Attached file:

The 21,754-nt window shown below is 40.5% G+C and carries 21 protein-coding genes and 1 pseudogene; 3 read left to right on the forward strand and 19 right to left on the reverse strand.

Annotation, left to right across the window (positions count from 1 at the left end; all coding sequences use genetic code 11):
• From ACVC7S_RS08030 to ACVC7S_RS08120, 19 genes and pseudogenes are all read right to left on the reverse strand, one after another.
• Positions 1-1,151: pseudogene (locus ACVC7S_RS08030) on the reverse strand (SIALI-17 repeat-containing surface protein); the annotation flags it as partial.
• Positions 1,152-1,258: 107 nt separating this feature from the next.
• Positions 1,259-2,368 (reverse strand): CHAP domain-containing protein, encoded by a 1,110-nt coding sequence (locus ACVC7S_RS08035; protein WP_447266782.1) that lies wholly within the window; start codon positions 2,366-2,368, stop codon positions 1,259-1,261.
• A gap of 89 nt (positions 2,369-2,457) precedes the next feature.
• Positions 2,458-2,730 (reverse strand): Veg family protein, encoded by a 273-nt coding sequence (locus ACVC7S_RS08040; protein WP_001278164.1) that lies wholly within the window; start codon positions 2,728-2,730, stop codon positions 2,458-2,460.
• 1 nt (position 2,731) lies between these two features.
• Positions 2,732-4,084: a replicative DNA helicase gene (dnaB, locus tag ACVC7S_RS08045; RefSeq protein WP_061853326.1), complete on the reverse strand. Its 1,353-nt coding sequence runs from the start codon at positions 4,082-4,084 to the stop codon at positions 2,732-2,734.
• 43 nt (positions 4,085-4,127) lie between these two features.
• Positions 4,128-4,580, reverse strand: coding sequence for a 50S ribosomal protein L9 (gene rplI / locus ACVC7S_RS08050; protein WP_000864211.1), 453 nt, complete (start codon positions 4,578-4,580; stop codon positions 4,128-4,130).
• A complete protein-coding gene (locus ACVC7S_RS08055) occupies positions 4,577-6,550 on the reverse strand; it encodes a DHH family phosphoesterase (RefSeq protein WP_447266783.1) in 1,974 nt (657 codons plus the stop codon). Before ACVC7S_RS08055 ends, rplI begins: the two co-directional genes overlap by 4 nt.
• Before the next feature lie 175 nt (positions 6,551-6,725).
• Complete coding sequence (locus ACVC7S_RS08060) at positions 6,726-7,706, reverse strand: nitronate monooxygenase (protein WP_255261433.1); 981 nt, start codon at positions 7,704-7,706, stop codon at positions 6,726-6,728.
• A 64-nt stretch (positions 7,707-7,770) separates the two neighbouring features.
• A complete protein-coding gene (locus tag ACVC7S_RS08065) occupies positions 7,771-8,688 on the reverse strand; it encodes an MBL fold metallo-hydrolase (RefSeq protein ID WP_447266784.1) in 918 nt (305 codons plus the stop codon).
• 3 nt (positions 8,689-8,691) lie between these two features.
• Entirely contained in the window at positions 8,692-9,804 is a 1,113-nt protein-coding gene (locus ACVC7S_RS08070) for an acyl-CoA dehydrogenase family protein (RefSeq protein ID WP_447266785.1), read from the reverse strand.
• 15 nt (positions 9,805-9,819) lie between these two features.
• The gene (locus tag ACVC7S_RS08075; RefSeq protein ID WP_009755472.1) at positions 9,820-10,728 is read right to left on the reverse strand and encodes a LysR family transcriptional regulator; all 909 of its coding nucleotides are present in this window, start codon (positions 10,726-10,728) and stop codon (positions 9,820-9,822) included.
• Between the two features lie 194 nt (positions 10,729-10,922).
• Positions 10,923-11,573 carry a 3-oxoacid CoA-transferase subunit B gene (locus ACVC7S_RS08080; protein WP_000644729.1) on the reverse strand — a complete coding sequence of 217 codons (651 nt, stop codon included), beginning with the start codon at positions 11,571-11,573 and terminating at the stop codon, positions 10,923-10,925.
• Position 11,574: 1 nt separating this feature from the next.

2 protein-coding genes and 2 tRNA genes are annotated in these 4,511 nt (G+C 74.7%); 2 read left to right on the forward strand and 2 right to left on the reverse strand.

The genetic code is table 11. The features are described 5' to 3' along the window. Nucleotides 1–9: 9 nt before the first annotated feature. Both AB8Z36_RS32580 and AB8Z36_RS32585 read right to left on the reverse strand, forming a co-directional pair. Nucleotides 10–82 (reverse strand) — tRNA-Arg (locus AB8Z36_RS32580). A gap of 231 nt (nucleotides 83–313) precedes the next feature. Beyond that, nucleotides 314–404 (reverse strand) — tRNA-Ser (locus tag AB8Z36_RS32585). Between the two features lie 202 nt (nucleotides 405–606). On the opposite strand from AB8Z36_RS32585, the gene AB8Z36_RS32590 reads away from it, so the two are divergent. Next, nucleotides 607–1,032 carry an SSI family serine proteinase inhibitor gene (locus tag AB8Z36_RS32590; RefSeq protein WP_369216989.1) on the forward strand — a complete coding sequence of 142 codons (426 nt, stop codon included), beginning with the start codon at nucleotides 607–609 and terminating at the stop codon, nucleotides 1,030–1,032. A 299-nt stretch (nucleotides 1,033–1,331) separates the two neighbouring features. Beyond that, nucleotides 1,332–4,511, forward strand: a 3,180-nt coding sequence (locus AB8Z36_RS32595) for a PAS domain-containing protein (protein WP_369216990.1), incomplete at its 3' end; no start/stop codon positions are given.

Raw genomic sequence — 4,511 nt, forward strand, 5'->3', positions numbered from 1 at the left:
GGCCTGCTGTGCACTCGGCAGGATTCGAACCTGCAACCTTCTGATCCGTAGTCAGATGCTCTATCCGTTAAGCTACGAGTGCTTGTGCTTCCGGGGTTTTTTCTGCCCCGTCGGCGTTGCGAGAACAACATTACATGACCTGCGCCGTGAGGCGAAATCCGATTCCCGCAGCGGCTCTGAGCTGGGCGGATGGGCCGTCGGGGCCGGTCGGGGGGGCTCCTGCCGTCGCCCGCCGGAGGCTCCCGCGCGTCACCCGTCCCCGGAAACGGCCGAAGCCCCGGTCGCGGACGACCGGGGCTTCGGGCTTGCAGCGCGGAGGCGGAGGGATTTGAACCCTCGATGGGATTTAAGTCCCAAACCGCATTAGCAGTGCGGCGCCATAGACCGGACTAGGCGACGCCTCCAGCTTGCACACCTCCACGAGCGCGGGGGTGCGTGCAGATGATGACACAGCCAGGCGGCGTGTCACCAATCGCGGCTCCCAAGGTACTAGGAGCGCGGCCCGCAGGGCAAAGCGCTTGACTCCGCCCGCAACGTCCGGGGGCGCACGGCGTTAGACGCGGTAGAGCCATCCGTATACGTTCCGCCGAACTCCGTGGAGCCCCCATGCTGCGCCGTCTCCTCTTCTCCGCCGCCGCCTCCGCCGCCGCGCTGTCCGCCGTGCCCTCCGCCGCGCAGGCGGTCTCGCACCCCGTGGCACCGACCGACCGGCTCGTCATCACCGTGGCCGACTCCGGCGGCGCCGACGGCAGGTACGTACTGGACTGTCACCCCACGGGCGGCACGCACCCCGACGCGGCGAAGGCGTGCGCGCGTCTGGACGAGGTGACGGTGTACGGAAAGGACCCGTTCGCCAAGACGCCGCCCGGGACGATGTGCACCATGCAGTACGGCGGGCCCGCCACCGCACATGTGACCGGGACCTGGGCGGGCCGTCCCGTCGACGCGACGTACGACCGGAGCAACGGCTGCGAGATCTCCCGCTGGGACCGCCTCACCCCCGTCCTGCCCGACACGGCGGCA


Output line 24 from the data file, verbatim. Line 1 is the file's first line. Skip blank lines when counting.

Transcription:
• Position 11,574: 1 nt separating this feature from the next.